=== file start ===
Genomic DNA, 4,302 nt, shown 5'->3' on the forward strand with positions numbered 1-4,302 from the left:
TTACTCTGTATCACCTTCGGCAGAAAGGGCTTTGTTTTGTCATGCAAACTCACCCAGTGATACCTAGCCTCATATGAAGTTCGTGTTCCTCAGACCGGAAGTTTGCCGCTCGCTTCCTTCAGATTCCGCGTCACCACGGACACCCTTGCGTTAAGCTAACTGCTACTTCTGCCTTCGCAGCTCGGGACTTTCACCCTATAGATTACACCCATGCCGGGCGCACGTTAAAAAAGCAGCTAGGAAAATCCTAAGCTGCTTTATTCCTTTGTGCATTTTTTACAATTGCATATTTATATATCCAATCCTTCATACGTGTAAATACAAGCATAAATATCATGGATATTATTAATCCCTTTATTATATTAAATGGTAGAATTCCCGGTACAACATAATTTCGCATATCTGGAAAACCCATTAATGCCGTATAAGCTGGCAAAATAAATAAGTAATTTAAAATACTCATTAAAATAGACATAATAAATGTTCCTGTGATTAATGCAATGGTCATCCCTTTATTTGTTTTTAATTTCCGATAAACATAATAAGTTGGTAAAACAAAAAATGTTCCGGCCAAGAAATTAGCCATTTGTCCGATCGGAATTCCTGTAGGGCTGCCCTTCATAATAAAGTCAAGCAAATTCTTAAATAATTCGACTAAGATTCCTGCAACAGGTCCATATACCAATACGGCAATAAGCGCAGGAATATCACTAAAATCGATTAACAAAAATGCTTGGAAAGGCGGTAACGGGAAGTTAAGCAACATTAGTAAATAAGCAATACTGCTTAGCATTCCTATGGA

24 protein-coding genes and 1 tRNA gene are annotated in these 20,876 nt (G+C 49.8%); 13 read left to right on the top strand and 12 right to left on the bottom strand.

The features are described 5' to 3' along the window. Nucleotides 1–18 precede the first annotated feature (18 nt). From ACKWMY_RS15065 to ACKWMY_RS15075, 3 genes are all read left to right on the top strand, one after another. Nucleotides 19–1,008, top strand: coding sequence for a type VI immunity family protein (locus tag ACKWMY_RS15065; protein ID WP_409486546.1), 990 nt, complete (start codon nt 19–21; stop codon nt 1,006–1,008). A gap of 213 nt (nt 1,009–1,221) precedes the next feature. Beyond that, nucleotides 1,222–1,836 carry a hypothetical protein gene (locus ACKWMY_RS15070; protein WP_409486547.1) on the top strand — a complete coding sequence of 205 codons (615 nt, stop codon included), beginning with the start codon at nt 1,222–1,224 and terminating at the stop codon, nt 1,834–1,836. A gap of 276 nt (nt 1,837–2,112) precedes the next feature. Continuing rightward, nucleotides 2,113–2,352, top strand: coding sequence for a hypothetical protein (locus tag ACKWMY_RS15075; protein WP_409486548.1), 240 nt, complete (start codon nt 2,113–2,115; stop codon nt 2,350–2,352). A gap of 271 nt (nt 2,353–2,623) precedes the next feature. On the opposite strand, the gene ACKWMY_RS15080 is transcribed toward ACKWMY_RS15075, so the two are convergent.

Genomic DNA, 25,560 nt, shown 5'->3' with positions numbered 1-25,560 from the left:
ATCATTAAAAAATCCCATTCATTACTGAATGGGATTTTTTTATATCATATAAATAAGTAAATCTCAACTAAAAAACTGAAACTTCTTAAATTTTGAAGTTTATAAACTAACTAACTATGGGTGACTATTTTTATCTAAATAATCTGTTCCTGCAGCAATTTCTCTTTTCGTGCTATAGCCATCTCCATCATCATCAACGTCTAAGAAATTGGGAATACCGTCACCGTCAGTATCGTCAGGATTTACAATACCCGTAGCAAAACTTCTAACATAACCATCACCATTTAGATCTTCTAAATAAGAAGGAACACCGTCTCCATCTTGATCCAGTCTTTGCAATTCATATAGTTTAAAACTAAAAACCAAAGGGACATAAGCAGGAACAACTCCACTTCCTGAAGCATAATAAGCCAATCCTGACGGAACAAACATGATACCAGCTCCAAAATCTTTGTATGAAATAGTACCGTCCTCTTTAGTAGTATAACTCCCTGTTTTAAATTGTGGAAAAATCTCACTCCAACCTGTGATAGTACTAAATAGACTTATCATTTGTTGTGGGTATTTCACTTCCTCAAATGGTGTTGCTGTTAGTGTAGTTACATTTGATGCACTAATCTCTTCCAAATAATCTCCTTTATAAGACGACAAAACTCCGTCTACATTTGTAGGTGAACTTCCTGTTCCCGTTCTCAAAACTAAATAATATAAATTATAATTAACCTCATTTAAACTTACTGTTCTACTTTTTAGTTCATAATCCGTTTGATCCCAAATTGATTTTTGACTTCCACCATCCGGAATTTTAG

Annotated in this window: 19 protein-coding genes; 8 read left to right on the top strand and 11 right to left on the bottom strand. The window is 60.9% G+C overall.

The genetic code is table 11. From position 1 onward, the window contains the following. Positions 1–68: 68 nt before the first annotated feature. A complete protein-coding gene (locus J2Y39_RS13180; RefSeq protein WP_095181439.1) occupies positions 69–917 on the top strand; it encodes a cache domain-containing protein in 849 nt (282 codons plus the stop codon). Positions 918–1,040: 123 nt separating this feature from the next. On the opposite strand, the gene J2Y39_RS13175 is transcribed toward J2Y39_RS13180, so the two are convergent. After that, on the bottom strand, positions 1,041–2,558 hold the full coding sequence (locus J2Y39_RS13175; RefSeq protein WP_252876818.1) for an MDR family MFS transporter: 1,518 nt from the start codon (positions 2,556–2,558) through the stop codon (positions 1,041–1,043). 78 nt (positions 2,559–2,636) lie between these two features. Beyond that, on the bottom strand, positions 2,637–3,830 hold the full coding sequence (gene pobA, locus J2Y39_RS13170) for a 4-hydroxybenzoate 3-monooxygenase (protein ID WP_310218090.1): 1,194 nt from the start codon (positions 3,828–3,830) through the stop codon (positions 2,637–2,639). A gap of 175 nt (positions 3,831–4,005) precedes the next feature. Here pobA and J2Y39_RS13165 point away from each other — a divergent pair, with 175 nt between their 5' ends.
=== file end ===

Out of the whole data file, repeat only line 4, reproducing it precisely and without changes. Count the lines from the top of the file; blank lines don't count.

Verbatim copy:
The features are described 5' to 3' along the window. Nucleotides 1–18 precede the first annotated feature (18 nt). From ACKWMY_RS15065 to ACKWMY_RS15075, 3 genes are all read left to right on the top strand, one after another. Nucleotides 19–1,008, top strand: coding sequence for a type VI immunity family protein (locus tag ACKWMY_RS15065; protein ID WP_409486546.1), 990 nt, complete (start codon nt 19–21; stop codon nt 1,006–1,008). A gap of 213 nt (nt 1,009–1,221) precedes the next feature. Beyond that, nucleotides 1,222–1,836 carry a hypothetical protein gene (locus ACKWMY_RS15070; protein WP_409486547.1) on the top strand — a complete coding sequence of 205 codons (615 nt, stop codon included), beginning with the start codon at nt 1,222–1,224 and terminating at the stop codon, nt 1,834–1,836. A gap of 276 nt (nt 1,837–2,112) precedes the next feature. Continuing rightward, nucleotides 2,113–2,352, top strand: coding sequence for a hypothetical protein (locus tag ACKWMY_RS15075; protein WP_409486548.1), 240 nt, complete (start codon nt 2,113–2,115; stop codon nt 2,350–2,352). A gap of 271 nt (nt 2,353–2,623) precedes the next feature. On the opposite strand, the gene ACKWMY_RS15080 is transcribed toward ACKWMY_RS15075, so the two are convergent.